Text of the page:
In the Twentieth Century, what we might see as the Haydn renaissance, if you like, happened in France.  When it was the centenary of his death in 1909, a group of French composers, including Ravel and Debussy, decided to write pieces based on Haydn's name, and it is actually possible to use Haydn's name and turn it into notes, if you pretend that "y" and "n" are musical notes.  So you began to see composers, who were very radical and inventive in their own right, looking back to this earlier music.  Obviously, with the advent of recording, eventually Haydn's symphonies were recorded, but actually, the complete Haydn editions did not really emerge on record until the 1960s and 1970s, which is really a long time.  So they were not particularly popular.  Even now, people would rather listen to a Mozart symphony or a Beethoven symphony, but this is not to diminish Haydn's importance as a composer.


The piece that you are going to hear first in the programme is by a British composer called George Benjamin, and this piece was actually written as a homage to Haydn for the 250th anniversary of his birth.  This particular piece shows some influence of the idea of generating content from a problem or a knot.  In this case, he uses the B-A-D-D-G, Haydn's name in musical notes, and that forms the motivic basis for a short piano piece.  Also, you will notice that the ornamentation and some of the rhythmical elements that he uses do not sound too dissimilar from the beginning of the London Symphony where there are these double dotted rhythms.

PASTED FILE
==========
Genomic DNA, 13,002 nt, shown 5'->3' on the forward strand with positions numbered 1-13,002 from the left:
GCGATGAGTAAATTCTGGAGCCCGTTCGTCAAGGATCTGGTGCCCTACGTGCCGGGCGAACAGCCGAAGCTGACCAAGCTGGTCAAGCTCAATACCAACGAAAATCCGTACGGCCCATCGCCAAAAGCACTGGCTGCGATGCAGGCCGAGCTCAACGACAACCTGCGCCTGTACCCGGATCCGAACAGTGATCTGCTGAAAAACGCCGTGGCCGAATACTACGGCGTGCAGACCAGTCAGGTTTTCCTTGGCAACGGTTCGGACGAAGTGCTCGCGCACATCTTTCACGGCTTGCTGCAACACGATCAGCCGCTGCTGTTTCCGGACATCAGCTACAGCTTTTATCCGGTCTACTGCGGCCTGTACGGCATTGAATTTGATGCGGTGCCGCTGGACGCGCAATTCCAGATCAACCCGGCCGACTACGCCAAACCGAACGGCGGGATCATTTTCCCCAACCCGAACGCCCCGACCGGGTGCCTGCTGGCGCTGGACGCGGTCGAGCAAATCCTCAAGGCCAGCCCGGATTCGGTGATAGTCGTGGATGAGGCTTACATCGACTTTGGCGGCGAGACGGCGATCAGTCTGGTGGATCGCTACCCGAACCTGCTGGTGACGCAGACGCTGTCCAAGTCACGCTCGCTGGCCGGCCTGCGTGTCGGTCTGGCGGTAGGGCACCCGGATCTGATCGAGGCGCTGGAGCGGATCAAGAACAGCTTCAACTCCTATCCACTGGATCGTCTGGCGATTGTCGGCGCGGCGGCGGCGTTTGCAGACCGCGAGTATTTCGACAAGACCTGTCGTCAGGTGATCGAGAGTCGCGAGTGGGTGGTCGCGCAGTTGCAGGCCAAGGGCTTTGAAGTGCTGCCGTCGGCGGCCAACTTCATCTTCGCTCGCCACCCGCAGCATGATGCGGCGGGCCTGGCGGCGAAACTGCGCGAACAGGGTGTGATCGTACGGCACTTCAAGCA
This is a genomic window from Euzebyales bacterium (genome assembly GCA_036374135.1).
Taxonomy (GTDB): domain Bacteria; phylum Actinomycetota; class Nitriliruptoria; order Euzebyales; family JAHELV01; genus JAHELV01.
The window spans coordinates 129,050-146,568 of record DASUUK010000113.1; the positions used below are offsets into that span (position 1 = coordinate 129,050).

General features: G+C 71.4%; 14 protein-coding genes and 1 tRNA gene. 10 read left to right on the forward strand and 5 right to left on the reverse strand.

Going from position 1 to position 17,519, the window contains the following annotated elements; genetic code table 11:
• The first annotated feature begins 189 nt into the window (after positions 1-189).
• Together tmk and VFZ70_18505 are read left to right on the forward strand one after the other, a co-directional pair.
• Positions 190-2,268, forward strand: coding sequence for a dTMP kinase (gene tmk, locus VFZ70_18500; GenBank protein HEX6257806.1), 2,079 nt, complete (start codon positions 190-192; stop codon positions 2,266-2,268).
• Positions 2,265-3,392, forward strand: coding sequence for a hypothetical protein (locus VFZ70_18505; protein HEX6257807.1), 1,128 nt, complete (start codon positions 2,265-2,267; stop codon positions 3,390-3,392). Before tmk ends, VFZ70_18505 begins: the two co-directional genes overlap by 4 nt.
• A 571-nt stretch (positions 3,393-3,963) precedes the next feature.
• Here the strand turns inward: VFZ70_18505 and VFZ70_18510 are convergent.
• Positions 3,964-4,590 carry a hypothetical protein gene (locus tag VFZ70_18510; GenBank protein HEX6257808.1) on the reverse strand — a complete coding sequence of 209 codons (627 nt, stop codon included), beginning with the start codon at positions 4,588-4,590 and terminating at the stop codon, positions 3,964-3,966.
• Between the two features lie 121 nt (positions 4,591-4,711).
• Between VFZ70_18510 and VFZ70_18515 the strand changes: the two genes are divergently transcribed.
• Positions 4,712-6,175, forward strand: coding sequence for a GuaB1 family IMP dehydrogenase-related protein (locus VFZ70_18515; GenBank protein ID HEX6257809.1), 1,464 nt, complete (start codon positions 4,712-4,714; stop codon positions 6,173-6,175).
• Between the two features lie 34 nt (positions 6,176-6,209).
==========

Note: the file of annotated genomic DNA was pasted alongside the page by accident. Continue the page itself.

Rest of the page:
The flute piece, Flight, which is from 1979,  is for unaccompanied flute.  This is another example of how Haydn may have influenced Benjamin's thinking.  This particular piece is in a rondo form, and Haydn's many finales of his symphonies are in rondo form.  This form is where you have an "A" idea, then you have something a bit different, which is the "B" idea, and then you come back to "A" again, and then you might have a "C" idea, and then you come back to "A" again, and you generate a structure that is perhaps like a layered cake of musical ideas.  Haydn used this type of finale because it enabled him to have much more material than just having a fugal finale, which, in a lot of the earlier string quartets, he always used as the finale as that was the tradition.  But Haydn moves away from that, and what you find in his symphonies is you might have a fugal element at some point in the piece, but the whole movement will not be a fugue.  So that is a very good example of using the material to generate the form rather than to write something that has a form already imposed on it by the actual nature of the music.